David Leventi.


Things in the pictures…

1. Kangaroo Pelt with bullet hole: It’s incredibly soft and warm. I hope PETA doesn’t get angry. It was a gift from a college friend studying to be a doctor in Australia.
2. Big Boy Doll: Advertisement for the Big Boy Restaurants | Home of the Original Double Decker. It’s a souvenir from a road trip through Pennsylvania to visit Frank Lloyd Wright’s 1935 masterpiece Fallingwater. We stopped at a Big Boy for lunch.
3. Books: Inspiration!
4. Computer: Command Central.

David Leventi is a fine-art photographer based in New York. He received his BFA in Photography from Washington University in St. Louis, Missouri. Leventi was selected by PDN as one of 2007’s Top 30 Emerging Photographers. In 2008, his work was included in the Communication Arts Photography Annual and in American Photography 24, he received two Graphis Gold awards and was listed among the Critical Mass Top 50 Finalists by Photolucida.
Leventi’s current project, titled “Bjoerling’s Larynx,” records the interiors of world-famous opera houses. Photographed with a large-format view camera, this body of work is architecturally meticulous.
Leventi is represented by Bonni Benrubi Gallery in New York, Arthur Roger Gallery in New Orleans and Bau-Xi Photo Gallery in Toronto.

FROM YOUR DESKS: The opera house. Did you visit as a child?

DAVID LEVENTI: I never really visited the opera as a child. If I remember correctly, my first opera experience was The Magic Flute by Mozart on a class trip in elementary school. The Papageno/Papagena duet was quite entertaining! However, what was more memorable as a child growing up was listening to my grandfather, Anton Gutman, walk around the living room singing. The opera houses I have been photographing are the spaces in which my grandfather never got the chance to perform. Gutman was a cantor trained right after World War II by Helge Rosvaenge, a famous Danish operatic tenor who sang regularly with the State Operas in Berlin and Vienna. While Gutman was interned in a prisoner-of-war camp in the Soviet Union, he performed for prisoners and officers.

I was the center of attention and taking the photograph became a performance in itself. It must be the same for the performer.

FYD: When the opera house is empty; it is serene, quiet, peaceful. Does the colour of the ceiling add to this?

DL: As the son of two architects, I experience an almost religious feeling walking into a grand space such as an opera house. The first place you often look is up, and the painted ceiling/chandelier with all its grandeur grabs your attention similar to the way the nave of a church does. Perhaps with a little music (or silence) the space is all about getting closer to God.

FYD: Some of the prisons you photographed seem to pick up elements of the opera house with its curves, ceiling and lighting. Do you find architectural similarities?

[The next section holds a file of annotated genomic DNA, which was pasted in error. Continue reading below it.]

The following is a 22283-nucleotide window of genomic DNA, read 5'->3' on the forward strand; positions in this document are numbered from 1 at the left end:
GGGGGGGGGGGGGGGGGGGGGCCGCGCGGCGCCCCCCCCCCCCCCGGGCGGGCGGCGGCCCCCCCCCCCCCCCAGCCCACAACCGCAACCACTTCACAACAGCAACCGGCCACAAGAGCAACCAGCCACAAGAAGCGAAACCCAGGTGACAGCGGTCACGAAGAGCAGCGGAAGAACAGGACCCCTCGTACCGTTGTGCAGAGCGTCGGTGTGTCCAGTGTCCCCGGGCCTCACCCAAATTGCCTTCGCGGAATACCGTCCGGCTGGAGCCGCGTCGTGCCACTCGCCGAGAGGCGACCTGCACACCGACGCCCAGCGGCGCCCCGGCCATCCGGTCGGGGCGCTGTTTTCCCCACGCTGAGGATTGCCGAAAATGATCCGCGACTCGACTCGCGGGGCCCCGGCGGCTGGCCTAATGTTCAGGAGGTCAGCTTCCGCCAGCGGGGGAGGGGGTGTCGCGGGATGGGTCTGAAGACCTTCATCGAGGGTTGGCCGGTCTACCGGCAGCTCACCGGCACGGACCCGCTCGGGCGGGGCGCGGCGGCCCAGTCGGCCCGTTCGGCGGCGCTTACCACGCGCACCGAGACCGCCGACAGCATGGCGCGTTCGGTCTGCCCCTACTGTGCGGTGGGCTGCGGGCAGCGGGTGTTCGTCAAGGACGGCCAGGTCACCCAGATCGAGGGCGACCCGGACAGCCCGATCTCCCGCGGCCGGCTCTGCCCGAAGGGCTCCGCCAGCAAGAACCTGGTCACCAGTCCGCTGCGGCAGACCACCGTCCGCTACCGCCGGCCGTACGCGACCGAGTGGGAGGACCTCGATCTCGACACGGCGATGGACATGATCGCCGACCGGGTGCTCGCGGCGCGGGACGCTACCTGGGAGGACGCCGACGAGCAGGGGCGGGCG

DL: Stateville Correctional Center, a penitentiary near Joliet, Illinois, is one of the few remaining working round prisons. It is a perfect example of Jeremy Bentham’s Panopticon – “the design allows prison administration to observe all prisoners without the prisoners’ knowledge.” It also happens to be a reverse opera house. It has basically the same architectural structure as an opera house, but the difference is in who is observing whom. In an opera house, the audience of many is observing a few. In a jail, it’s the reverse, giving me the opportunity as a photographer to better understand what it must feel like to be a tenor performing for a full house, albeit with a captive audience.

FYD: What was like shooting in prisons?

DL: I have always had stage fright. Photographing from the center of a round prison is pure anxiety. The in-mates are all yelling, jeering, talking, in cacophony. I was the center of attention and taking the photograph became a performance in itself. At first, I was really intimidated, but then I blanked everything out and focused on photographing. It must be the same for the performer.

It’s about searching for that grungy New York that doesn’t really exist anymore. It kind of died with Florent.

FYD: Being a sentimental New Yorker, I love your New York eatery shots. How did the project come about?

DL:have always been shy, which is why I shoot buildings. Bright harsh neon signage is always beckoning. The project originally started when I began shooting laundry lists of restaurants and stores for Time Out New York. It was my first real editorial gig. To be honest, I have not thought much about this project recently. It’s something that I would like to start working on again at some point. It’s about searching for that grungy New York that doesn’t really exist anymore. It kind of died with Florent.

FYD: You just returned from Romania; what were you doing there?

DL: Romania Revisited is a project I started in 1996 photographing my family roots. I still have a lot to figure out and a ton of writing to do. This past December I spent a little over a week photographing in Bucharest and Transylvania. I’m very interested in the tension that exists between the bleak communist-era city blocks and the beautiful lush countryside. For example, the picture (see below) is of Hunedoara Castle in Transylvania, Romania. What I find interesting is the juxtaposition of different eras: a medieval castle, an abandoned communist-era factory and a McMansion share the same space. The beauty of the photograph captivates you, but you are soon shocked by the different political regimes. One day, the McMansion will be abandoned, just like the factory.

Check out David’s solo show opening at Bau-Xi Photo in Toronto from February 5-19th.

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